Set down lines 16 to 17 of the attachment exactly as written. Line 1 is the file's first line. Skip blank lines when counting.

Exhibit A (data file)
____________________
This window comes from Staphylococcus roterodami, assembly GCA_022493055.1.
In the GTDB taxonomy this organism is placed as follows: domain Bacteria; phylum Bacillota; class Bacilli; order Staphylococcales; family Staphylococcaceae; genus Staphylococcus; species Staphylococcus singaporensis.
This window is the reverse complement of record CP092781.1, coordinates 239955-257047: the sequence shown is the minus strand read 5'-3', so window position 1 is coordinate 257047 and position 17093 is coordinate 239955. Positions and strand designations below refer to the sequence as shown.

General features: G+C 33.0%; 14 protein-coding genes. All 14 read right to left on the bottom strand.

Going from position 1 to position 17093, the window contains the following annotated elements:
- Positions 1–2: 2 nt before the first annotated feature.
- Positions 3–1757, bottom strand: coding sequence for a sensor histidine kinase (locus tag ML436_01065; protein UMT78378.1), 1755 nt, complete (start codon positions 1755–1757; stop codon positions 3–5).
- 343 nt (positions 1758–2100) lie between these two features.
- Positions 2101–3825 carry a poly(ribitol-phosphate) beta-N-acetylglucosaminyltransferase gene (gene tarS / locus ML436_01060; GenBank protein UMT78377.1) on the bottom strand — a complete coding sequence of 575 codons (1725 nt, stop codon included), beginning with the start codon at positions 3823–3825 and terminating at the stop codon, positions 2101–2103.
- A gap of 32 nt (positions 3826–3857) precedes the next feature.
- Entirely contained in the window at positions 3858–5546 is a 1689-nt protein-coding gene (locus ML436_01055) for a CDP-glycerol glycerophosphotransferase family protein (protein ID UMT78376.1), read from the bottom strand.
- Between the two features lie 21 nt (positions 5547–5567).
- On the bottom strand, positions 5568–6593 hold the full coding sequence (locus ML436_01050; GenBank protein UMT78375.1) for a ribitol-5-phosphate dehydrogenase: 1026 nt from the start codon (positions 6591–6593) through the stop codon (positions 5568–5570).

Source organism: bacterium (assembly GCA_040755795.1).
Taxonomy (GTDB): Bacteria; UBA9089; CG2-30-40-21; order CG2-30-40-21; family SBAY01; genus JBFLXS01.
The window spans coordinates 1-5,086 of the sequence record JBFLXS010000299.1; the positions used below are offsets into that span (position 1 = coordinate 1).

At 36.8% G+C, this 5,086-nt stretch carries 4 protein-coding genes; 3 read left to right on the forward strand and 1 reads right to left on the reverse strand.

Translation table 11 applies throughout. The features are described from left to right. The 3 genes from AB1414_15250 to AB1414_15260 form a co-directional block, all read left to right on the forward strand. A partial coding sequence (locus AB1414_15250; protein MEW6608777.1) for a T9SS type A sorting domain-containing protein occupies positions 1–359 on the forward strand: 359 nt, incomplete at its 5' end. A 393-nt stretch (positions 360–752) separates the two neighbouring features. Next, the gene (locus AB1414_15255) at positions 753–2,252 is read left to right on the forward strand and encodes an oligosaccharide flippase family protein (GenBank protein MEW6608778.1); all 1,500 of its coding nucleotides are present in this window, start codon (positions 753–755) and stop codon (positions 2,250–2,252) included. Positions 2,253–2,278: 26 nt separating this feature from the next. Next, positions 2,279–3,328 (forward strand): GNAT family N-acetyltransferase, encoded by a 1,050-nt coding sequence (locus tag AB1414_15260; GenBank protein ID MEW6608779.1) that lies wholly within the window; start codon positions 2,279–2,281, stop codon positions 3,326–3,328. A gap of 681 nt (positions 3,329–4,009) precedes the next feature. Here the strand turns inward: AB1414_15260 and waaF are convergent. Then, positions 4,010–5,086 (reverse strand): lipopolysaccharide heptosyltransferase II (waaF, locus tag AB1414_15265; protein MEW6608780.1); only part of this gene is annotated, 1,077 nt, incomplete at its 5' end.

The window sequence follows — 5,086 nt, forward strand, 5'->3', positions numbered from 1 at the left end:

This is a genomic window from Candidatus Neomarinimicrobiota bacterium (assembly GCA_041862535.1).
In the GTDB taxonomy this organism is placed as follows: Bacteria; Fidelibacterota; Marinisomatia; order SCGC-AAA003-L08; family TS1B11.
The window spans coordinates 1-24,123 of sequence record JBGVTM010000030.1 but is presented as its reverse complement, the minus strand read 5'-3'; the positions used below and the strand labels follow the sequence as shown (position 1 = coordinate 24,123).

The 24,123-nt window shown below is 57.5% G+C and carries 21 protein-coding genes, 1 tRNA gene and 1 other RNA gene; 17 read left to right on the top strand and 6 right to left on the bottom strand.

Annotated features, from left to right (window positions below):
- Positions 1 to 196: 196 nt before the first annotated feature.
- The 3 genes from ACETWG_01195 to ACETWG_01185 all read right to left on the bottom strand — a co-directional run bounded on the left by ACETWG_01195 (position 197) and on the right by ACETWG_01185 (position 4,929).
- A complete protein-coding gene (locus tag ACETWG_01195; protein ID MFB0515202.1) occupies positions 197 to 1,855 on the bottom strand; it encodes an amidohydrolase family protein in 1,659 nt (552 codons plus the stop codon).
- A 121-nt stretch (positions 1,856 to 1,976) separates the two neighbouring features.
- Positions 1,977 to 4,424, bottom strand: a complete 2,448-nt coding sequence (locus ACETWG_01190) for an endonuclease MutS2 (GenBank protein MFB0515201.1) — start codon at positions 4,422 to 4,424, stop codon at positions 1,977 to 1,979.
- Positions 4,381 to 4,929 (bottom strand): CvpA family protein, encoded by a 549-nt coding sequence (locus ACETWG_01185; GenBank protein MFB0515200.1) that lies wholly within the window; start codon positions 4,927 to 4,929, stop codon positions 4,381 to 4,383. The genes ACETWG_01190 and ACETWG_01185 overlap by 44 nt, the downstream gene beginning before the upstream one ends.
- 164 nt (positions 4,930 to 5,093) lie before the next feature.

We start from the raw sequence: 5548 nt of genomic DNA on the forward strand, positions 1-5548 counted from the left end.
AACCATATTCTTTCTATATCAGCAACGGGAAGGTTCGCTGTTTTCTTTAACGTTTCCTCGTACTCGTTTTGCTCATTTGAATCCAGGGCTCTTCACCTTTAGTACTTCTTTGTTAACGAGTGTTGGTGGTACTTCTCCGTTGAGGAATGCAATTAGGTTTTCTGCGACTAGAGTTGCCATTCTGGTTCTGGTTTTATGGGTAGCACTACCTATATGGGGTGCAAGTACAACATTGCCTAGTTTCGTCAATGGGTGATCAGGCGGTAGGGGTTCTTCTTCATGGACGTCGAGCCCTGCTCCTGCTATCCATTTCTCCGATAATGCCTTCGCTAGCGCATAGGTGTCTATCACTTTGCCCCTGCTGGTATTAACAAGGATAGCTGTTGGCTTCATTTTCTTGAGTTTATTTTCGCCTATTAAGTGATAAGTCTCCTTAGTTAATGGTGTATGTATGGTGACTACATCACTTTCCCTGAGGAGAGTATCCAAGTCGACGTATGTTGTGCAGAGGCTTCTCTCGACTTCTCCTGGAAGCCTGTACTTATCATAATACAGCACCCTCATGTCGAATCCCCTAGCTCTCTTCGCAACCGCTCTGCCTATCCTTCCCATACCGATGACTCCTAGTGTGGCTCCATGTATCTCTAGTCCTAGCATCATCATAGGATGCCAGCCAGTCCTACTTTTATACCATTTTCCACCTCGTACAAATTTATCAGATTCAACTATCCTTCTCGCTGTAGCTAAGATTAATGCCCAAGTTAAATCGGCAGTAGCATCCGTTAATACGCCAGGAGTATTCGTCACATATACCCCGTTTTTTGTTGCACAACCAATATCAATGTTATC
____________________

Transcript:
The window spans coordinates 1-5,086 of the sequence record JBFLXS010000299.1; the positions used below are offsets into that span (position 1 = coordinate 1).

At 36.8% G+C, this 5,086-nt stretch carries 4 protein-coding genes; 3 read left to right on the forward strand and 1 reads right to left on the reverse strand.